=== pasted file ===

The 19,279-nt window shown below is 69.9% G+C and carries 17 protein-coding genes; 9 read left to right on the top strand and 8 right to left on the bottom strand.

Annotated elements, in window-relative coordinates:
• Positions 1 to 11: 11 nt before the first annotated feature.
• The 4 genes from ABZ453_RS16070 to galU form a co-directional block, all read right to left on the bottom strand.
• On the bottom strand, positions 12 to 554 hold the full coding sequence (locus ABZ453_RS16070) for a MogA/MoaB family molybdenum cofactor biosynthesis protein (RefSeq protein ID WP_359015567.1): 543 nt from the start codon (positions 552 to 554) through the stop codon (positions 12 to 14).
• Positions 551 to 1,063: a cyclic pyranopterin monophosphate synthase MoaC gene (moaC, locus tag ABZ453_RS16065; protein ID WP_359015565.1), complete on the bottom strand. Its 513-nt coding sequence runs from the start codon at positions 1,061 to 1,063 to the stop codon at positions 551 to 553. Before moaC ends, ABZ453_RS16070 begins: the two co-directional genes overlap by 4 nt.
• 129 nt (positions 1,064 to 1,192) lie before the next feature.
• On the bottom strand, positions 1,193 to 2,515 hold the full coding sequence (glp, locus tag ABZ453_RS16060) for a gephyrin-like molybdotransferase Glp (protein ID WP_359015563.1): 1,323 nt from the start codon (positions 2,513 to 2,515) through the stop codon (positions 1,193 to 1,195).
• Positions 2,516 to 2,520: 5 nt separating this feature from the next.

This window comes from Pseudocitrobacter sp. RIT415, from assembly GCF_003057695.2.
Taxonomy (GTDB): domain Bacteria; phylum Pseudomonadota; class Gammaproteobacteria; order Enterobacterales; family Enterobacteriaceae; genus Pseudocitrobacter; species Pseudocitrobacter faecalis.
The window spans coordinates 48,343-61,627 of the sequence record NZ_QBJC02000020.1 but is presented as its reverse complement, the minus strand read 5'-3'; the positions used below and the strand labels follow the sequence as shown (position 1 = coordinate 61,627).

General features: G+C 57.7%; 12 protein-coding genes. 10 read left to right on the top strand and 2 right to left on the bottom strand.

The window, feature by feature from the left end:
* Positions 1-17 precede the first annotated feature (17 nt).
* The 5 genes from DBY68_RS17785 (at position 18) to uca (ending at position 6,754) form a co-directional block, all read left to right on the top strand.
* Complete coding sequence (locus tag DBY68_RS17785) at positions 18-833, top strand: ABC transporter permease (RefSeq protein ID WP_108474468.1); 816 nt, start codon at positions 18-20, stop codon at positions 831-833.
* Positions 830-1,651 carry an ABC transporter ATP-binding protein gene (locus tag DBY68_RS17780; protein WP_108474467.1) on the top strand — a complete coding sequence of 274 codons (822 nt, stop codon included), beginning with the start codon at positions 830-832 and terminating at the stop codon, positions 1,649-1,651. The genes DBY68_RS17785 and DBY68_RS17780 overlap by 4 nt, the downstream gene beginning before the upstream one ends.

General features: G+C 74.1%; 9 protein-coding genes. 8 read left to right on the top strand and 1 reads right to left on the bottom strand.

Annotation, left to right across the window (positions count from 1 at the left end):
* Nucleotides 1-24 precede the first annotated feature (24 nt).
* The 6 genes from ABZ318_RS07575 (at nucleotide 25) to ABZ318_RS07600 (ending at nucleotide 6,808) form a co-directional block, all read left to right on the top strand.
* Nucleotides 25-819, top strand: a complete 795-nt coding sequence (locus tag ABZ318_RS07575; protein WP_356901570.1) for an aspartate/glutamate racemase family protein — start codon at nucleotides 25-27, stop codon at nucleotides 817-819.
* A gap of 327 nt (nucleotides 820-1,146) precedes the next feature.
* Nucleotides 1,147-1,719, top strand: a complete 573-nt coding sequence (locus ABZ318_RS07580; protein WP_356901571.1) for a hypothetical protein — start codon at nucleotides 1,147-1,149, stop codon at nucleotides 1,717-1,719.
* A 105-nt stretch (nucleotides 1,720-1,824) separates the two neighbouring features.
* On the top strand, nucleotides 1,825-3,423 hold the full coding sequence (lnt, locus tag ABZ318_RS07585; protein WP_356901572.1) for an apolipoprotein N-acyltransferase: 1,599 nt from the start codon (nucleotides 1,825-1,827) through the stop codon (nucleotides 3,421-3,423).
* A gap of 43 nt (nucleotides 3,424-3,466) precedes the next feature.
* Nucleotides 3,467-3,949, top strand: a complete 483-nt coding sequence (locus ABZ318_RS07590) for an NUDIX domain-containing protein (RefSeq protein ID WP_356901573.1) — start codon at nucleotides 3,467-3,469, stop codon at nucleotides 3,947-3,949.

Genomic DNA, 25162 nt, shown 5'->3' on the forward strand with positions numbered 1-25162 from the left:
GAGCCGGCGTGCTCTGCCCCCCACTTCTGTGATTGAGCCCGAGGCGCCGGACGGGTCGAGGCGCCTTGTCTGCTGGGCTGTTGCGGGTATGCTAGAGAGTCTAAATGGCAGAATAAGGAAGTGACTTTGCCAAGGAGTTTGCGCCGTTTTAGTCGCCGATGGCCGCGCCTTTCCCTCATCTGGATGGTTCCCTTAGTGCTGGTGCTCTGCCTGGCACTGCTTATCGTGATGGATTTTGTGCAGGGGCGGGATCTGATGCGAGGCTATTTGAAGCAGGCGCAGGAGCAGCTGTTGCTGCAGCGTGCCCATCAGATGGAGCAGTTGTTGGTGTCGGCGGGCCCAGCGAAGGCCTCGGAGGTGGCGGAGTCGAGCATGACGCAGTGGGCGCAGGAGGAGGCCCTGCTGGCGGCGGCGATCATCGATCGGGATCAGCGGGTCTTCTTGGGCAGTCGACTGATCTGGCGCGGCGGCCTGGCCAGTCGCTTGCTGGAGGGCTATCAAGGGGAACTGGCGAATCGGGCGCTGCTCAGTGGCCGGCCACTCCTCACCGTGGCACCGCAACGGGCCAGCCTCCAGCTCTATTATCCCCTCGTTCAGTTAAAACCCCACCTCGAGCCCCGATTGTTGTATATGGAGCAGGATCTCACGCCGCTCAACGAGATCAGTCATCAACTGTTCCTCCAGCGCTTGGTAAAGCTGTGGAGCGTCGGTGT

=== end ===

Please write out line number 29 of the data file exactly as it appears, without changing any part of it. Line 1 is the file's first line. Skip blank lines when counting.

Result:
* Nucleotides 3,467-3,949, top strand: a complete 483-nt coding sequence (locus ABZ318_RS07590) for an NUDIX domain-containing protein (RefSeq protein ID WP_356901573.1) — start codon at nucleotides 3,467-3,469, stop codon at nucleotides 3,947-3,949.